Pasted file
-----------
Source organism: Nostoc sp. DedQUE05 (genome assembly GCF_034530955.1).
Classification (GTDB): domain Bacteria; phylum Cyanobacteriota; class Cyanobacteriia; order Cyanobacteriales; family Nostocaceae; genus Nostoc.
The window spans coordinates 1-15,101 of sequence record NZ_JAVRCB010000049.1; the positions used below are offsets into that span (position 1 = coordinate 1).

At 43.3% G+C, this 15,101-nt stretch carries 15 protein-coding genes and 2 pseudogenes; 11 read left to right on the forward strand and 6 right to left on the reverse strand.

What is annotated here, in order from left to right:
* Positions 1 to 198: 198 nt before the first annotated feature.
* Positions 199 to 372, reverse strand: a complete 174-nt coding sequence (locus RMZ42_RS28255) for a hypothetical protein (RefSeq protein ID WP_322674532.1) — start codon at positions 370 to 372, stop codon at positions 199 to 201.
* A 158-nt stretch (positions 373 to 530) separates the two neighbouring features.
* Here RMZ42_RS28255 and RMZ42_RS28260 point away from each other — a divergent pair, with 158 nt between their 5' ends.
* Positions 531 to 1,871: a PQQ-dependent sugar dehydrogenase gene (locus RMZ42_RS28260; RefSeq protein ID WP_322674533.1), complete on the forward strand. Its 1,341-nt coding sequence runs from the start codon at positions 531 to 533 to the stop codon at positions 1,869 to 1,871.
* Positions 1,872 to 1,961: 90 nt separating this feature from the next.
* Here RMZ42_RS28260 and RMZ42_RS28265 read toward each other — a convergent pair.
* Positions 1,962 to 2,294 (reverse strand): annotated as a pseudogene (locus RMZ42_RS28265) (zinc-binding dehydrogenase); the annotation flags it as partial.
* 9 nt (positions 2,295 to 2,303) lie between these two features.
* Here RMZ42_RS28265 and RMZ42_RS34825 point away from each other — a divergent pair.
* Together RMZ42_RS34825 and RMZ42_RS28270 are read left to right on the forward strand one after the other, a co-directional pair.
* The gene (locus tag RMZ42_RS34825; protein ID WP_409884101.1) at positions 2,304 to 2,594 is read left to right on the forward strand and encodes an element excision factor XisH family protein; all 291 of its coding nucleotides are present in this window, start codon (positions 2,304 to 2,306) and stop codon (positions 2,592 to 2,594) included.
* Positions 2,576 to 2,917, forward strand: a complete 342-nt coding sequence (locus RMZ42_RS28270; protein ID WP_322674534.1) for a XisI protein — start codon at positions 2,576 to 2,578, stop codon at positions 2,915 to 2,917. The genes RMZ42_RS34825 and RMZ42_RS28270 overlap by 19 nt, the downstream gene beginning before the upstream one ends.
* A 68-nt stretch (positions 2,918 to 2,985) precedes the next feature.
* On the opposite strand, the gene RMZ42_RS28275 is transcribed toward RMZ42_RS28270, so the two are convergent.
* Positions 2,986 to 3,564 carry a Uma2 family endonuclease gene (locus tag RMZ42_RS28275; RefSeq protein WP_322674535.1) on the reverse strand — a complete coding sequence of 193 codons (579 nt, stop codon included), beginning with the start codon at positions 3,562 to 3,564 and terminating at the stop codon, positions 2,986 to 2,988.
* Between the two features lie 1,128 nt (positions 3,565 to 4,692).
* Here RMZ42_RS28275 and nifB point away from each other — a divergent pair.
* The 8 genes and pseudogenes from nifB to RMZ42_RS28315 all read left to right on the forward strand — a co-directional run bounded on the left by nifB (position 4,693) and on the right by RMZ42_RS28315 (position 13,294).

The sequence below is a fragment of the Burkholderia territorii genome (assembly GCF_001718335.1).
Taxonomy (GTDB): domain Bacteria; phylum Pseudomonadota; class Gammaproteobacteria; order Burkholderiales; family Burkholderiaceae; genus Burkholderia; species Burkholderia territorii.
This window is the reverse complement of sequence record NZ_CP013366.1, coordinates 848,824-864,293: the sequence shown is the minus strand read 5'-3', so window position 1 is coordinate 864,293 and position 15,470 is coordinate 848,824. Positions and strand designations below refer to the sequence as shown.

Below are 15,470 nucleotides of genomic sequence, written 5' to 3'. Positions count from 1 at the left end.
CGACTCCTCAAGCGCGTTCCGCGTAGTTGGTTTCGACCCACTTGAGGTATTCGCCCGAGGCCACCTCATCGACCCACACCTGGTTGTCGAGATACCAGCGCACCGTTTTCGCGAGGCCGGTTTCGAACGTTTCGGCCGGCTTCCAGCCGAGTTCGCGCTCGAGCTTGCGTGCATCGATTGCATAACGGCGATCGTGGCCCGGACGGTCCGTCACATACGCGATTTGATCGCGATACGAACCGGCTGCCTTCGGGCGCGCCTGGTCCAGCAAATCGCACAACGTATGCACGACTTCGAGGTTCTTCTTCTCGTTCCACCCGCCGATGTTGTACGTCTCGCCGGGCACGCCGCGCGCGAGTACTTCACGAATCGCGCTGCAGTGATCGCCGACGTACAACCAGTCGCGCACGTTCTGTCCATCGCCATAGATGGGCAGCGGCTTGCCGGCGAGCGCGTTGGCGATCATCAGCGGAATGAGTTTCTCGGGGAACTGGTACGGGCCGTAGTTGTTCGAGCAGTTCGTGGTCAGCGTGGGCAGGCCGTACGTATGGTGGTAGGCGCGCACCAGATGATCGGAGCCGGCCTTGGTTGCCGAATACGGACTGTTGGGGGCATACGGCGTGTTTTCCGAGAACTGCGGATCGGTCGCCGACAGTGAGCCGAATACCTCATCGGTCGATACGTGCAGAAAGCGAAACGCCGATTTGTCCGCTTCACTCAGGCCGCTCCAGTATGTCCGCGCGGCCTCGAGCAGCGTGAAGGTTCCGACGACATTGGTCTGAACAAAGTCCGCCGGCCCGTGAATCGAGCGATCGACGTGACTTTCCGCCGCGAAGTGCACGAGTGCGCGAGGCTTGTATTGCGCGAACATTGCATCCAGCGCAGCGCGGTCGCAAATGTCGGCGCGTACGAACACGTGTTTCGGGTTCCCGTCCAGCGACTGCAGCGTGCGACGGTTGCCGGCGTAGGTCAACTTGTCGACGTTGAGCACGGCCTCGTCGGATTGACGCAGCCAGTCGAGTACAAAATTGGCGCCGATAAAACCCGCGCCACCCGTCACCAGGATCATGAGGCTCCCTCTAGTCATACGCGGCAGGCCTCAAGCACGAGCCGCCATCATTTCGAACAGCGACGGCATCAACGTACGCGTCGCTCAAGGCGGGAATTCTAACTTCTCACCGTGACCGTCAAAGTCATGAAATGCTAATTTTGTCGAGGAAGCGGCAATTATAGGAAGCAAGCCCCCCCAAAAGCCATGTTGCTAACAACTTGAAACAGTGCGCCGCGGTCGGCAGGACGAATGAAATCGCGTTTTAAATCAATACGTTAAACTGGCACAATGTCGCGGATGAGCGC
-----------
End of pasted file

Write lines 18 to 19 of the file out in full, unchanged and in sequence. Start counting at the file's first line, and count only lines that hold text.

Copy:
* Positions 2,576 to 2,917, forward strand: a complete 342-nt coding sequence (locus RMZ42_RS28270; protein ID WP_322674534.1) for a XisI protein — start codon at positions 2,576 to 2,578, stop codon at positions 2,915 to 2,917. The genes RMZ42_RS34825 and RMZ42_RS28270 overlap by 19 nt, the downstream gene beginning before the upstream one ends.
* A 68-nt stretch (positions 2,918 to 2,985) precedes the next feature.